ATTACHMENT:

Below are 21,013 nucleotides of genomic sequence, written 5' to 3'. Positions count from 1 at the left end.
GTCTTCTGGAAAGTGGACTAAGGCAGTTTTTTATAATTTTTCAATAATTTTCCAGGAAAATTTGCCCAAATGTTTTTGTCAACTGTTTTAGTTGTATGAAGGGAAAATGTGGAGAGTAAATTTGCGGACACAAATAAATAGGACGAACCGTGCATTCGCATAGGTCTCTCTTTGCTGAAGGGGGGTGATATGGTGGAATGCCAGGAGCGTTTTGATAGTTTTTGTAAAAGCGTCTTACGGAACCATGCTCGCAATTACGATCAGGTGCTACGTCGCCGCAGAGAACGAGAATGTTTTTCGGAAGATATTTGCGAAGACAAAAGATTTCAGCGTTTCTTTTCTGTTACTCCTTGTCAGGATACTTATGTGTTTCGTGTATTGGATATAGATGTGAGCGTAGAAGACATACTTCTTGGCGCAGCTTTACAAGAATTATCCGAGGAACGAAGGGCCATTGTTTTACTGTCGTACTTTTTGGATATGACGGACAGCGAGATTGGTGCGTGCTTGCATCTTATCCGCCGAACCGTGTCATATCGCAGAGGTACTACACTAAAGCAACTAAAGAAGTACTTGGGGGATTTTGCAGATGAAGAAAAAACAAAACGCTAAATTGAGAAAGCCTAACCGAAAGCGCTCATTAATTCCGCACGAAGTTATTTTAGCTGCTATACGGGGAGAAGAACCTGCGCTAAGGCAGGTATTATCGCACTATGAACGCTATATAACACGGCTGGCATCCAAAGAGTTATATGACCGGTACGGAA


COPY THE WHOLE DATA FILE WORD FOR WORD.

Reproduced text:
Below are 21,013 nucleotides of genomic sequence, written 5' to 3'. Positions count from 1 at the left end.
GTCTTCTGGAAAGTGGACTAAGGCAGTTTTTTATAATTTTTCAATAATTTTCCAGGAAAATTTGCCCAAATGTTTTTGTCAACTGTTTTAGTTGTATGAAGGGAAAATGTGGAGAGTAAATTTGCGGACACAAATAAATAGGACGAACCGTGCATTCGCATAGGTCTCTCTTTGCTGAAGGGGGGTGATATGGTGGAATGCCAGGAGCGTTTTGATAGTTTTTGTAAAAGCGTCTTACGGAACCATGCTCGCAATTACGATCAGGTGCTACGTCGCCGCAGAGAACGAGAATGTTTTTCGGAAGATATTTGCGAAGACAAAAGATTTCAGCGTTTCTTTTCTGTTACTCCTTGTCAGGATACTTATGTGTTTCGTGTATTGGATATAGATGTGAGCGTAGAAGACATACTTCTTGGCGCAGCTTTACAAGAATTATCCGAGGAACGAAGGGCCATTGTTTTACTGTCGTACTTTTTGGATATGACGGACAGCGAGATTGGTGCGTGCTTGCATCTTATCCGCCGAACCGTGTCATATCGCAGAGGTACTACACTAAAGCAACTAAAGAAGTACTTGGGGGATTTTGCAGATGAAGAAAAAACAAAACGCTAAATTGAGAAAGCCTAACCGAAAGCGCTCATTAATTCCGCACGAAGTTATTTTAGCTGCTATACGGGGAGAAGAACCTGCGCTAAGGCAGGTATTATCGCACTATGAACGCTATATAACACGGCTGGCATCCAAAGAGTTATATGACCGGTACGGAA